While it's possible that these changes are just a play for money, I just don't see it that way. The extortion theory is based on the supposition that the engineers, officials, and vendors are conspiring to deliberately and maliciously game the system to their own combined benefit, a couple hundred bucks of revenue per couple of years, per belt set.

Nobody here has presented a shred of evidence to support the damaging claims they're making about the professionals and volunteers involved in the collusion that they allege. To earnestly support such claims with the rhetoric and venom that's appearing here is, in my belief, a reprehensible act of hubris and disingenuousnes.

I'm as skeptical as the next guy, perhaps unhealthily so. But there's no way that I'd impugn the character of dozens of people, whole organizations, and companies by publicly making claims like those here, without at least a little bit of hard evidence. That people can call into question the integrity of others so haphazardly, over the issue of spending a couple hundred bucks on safety equipment, is not something that I expected when working up this proposal.
"Without the least little bit of hard evidence" - Exactly so.

My entire problem with this rule is not it's intent, or whether it is morally, financially, ethically, politically, or even emotionally right or wrong. I can't make those decisions because no one will produce the criteria they based this decision on.

It is that we are expected to believe our safety will be enhanced, our liability reduced, and our future brightened "without at least a little bit of hard evidence."

"Nobody here has presented a shred of evidence to support the damaging claims they're making" that belts have lost their effectiveness after two years.

I don't know enough to turn this into a conspiracy. The burden of proof is always on the seller, not on the buyer - basic principle of business and you know it. If anyone isn't willing to justify the value of what they are selling, I am certainly not going to buy.

(I would feel bad if I left it at a well reasoned response using your own terms, but lacking mean spiritedness. Referring to other posters as spoiled children is not exactly leading by example, as a matter of fact it makes you like Hitler. There! Done! Woohoo! I win!)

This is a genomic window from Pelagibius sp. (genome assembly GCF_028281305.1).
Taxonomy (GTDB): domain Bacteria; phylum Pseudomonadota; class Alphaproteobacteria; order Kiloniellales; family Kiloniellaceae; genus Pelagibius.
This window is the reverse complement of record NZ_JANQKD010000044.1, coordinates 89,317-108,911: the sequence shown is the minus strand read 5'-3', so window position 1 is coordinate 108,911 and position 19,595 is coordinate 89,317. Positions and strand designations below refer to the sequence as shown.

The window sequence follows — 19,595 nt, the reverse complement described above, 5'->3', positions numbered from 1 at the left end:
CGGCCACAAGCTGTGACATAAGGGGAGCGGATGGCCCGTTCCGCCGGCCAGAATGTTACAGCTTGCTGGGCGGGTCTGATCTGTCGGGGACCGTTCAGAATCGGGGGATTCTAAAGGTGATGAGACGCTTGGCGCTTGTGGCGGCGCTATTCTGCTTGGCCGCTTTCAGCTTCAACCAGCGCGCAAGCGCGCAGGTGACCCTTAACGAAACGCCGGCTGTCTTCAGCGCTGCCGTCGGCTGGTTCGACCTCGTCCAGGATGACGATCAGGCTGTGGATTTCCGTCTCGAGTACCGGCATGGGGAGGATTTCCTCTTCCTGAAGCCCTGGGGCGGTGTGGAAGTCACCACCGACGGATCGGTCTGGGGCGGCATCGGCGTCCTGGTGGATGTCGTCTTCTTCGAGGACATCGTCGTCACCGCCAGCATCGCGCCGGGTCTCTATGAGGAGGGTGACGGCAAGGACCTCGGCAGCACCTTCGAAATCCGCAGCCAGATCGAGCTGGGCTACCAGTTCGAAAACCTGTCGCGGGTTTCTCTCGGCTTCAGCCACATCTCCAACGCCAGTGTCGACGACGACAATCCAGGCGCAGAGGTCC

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My entire problem with this rule is not it's intent, or whether it is morally, financially, ethically, politically, or even emotionally right or wrong. I can't make those decisions because no one will produce the criteria they based this decision on.
I think you gave up too early. You've posted here more than almost anyone else, but you only asked SFI once.

When we presented this issue at the Spring meeting, Lance put together a packet including the research he had done. Unfortunately, I no longer have my copy. (I think my own copy got mixed in with the handouts at the meeting and I gave it away.) Maybe you can contact your club's E-board member to see if they have a copy, or perhaps Lance can make the materials available.

It is that we are expected to believe our safety will be enhanced, our liability reduced, and our future brightened "without at least a little bit of hard evidence."
There is no evidence about the future; it hasn't happened yet.

Other people have more appropriately asked for evidence that aged belts contribute to damages in impacts. I'm not sure there will be much evidence, since all the racing organizations I know of don't allow the use of aged belts. Since so few people are running them, there's not much population to examine. There's also the problem of causality; there's not enough of a sample to make a general comparison, and there's no way to perform comparisons between a control and an experiment group because of the high variance in accident parameters. Further, there are no standards for investgiation, an organization to investigate incidents, and no mechanism for determining cause and effect. Some higher levels of racing have these features, but club racers don't.